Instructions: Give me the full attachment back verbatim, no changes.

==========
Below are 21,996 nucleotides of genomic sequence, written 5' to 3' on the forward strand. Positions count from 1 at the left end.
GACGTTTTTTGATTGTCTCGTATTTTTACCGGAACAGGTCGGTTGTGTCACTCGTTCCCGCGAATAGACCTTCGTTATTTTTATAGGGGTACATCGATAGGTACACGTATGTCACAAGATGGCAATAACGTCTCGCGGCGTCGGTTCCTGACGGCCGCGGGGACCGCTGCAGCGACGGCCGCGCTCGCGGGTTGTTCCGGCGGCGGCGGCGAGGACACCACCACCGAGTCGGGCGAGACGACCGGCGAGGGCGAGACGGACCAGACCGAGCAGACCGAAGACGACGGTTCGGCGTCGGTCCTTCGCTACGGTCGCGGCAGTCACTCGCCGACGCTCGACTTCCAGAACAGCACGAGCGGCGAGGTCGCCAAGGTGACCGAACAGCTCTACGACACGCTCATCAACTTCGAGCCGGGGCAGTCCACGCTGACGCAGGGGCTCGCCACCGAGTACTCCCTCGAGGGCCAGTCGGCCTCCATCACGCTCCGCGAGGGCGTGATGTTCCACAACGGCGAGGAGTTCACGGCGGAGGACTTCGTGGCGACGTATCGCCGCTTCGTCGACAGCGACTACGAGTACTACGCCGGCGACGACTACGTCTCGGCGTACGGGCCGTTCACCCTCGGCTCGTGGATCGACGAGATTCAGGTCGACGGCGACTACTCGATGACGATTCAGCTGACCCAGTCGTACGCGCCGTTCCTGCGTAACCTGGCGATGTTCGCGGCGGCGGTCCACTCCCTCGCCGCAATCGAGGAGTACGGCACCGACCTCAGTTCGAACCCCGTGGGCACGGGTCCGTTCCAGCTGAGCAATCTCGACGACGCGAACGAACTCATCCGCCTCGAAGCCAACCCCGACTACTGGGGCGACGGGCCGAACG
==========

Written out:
Below are 21,996 nucleotides of genomic sequence, written 5' to 3' on the forward strand. Positions count from 1 at the left end.
GACGTTTTTTGATTGTCTCGTATTTTTACCGGAACAGGTCGGTTGTGTCACTCGTTCCCGCGAATAGACCTTCGTTATTTTTATAGGGGTACATCGATAGGTACACGTATGTCACAAGATGGCAATAACGTCTCGCGGCGTCGGTTCCTGACGGCCGCGGGGACCGCTGCAGCGACGGCCGCGCTCGCGGGTTGTTCCGGCGGCGGCGGCGAGGACACCACCACCGAGTCGGGCGAGACGACCGGCGAGGGCGAGACGGACCAGACCGAGCAGACCGAAGACGACGGTTCGGCGTCGGTCCTTCGCTACGGTCGCGGCAGTCACTCGCCGACGCTCGACTTCCAGAACAGCACGAGCGGCGAGGTCGCCAAGGTGACCGAACAGCTCTACGACACGCTCATCAACTTCGAGCCGGGGCAGTCCACGCTGACGCAGGGGCTCGCCACCGAGTACTCCCTCGAGGGCCAGTCGGCCTCCATCACGCTCCGCGAGGGCGTGATGTTCCACAACGGCGAGGAGTTCACGGCGGAGGACTTCGTGGCGACGTATCGCCGCTTCGTCGACAGCGACTACGAGTACTACGCCGGCGACGACTACGTCTCGGCGTACGGGCCGTTCACCCTCGGCTCGTGGATCGACGAGATTCAGGTCGACGGCGACTACTCGATGACGATTCAGCTGACCCAGTCGTACGCGCCGTTCCTGCGTAACCTGGCGATGTTCGCGGCGGCGGTCCACTCCCTCGCCGCAATCGAGGAGTACGGCACCGACCTCAGTTCGAACCCCGTGGGCACGGGTCCGTTCCAGCTGAGCAATCTCGACGACGCGAACGAACTCATCCGCCTCGAAGCCAACCCCGACTACTGGGGCGACGGGCCGAACG